Neither Barry Roback personally, the JSA Group of Companies nor this organisation can be held responsible for any action or inaction taken as a result of this article. The information provided is for general guidance only and it is strongly recommended that individual advice be obtained if you are intending to work overseas.

--
BarryRoback

View Comments (Flat Mode) Printer Version
Mail this to a friend
Contracting Overseas Part 1: B... BarryRoback - 7/05
    Not necessarily true NigelHall - 9/05
       Not necessarily true brianc - 18/05
          Response to my article BarryRoback - 24/05
       Response to my article BarryRoback - 24/05
    Holland Taxes kaz - 16/05
       Response to my Article BarryRoback - 24/05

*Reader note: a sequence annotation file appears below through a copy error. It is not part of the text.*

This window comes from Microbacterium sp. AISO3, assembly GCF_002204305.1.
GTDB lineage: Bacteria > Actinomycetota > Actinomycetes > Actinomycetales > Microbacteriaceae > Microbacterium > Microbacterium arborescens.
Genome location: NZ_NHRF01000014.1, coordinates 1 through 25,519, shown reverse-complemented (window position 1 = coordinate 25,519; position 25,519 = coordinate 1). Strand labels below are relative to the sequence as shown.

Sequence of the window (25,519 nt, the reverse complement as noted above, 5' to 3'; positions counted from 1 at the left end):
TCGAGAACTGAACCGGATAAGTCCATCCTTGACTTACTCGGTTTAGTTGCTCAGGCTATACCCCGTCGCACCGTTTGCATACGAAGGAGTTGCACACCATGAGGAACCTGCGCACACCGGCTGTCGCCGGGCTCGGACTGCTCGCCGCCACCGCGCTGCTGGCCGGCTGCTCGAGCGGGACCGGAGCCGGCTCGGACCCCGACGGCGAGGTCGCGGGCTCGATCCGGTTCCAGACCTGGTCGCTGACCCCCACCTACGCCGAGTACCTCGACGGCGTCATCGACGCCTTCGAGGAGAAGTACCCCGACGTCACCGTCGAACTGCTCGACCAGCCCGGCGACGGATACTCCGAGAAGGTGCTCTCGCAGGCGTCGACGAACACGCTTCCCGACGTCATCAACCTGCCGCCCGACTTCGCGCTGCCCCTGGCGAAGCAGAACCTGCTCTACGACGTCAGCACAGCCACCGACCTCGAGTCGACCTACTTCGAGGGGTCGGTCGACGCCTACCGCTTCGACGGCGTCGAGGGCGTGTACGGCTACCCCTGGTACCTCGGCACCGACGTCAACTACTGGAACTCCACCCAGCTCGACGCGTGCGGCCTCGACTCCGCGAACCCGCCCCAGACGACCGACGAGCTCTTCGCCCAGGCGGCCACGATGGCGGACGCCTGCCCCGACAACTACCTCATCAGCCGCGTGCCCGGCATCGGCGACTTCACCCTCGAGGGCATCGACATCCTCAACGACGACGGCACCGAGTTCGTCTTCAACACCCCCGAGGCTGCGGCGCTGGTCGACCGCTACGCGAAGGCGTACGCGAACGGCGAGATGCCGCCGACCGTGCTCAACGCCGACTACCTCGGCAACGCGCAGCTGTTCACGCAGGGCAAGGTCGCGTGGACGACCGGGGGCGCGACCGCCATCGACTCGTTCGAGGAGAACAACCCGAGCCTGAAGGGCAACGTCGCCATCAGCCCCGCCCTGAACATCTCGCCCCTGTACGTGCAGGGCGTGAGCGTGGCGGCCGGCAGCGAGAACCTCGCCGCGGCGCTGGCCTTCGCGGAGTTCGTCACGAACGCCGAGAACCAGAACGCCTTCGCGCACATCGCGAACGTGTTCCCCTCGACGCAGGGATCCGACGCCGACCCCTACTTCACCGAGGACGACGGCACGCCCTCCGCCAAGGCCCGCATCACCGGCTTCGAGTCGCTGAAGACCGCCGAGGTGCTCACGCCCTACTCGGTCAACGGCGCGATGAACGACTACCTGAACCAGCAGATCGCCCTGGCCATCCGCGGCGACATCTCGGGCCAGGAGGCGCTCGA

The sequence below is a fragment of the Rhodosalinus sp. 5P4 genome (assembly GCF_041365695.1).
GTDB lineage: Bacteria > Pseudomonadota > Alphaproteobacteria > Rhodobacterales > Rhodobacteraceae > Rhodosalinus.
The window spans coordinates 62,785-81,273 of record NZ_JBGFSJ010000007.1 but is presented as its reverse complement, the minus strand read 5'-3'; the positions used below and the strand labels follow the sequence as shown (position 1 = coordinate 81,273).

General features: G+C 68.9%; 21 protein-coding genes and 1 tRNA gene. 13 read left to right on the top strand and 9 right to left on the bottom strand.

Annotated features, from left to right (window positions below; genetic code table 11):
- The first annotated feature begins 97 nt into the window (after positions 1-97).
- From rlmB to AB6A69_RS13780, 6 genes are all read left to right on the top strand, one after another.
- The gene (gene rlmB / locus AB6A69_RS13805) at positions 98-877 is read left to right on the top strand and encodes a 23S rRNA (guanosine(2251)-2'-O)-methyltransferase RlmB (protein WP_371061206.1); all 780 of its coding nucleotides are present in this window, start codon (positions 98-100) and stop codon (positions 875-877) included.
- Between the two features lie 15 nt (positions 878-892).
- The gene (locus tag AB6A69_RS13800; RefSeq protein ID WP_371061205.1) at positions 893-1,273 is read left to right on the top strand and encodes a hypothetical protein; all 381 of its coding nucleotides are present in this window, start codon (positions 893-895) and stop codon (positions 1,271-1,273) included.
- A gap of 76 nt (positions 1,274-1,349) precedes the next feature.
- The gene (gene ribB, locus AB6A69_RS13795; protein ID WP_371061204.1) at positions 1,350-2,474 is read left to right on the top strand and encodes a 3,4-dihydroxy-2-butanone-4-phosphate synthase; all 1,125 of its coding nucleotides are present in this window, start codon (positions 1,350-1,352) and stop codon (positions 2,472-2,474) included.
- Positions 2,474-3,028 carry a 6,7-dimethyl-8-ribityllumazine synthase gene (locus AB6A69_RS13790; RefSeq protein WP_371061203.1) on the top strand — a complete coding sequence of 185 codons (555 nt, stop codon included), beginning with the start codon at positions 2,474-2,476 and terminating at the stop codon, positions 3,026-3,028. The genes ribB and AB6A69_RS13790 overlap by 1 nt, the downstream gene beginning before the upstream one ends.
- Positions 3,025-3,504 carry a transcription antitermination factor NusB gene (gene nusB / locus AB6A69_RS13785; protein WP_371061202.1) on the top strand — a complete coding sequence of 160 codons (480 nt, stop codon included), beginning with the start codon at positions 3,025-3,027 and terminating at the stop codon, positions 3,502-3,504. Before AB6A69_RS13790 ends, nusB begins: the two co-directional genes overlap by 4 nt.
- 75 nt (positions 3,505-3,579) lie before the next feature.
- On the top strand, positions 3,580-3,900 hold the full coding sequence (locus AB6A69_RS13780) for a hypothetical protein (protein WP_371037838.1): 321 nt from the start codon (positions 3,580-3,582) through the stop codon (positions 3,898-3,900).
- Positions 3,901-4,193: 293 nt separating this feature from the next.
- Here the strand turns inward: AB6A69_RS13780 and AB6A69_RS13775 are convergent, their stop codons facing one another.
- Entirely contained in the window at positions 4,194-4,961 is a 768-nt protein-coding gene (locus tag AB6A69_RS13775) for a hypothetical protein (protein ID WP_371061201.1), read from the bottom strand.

Hollandís Tax IS High/Low depe... wonko - 12/06
          Working in Holland BarryRoback - 14/06
             I digress.... wonko - 14/06
                A little cynical? BarryRoback - 14/06
                   Cynical? - Perhaps! wonko - 14/06
                      You win! BarryRoback - 17/06
                         Damn - I like being wong best wonko - 17/06
    Why me and not Andersons BarryRoback - 28/05
    Re: Contracting Overseas Part ... BenPowell - 16/11
 
Copyright 1999-2018, Shout99.com | All Rights Reserved
Privacy Notice and Terms of Use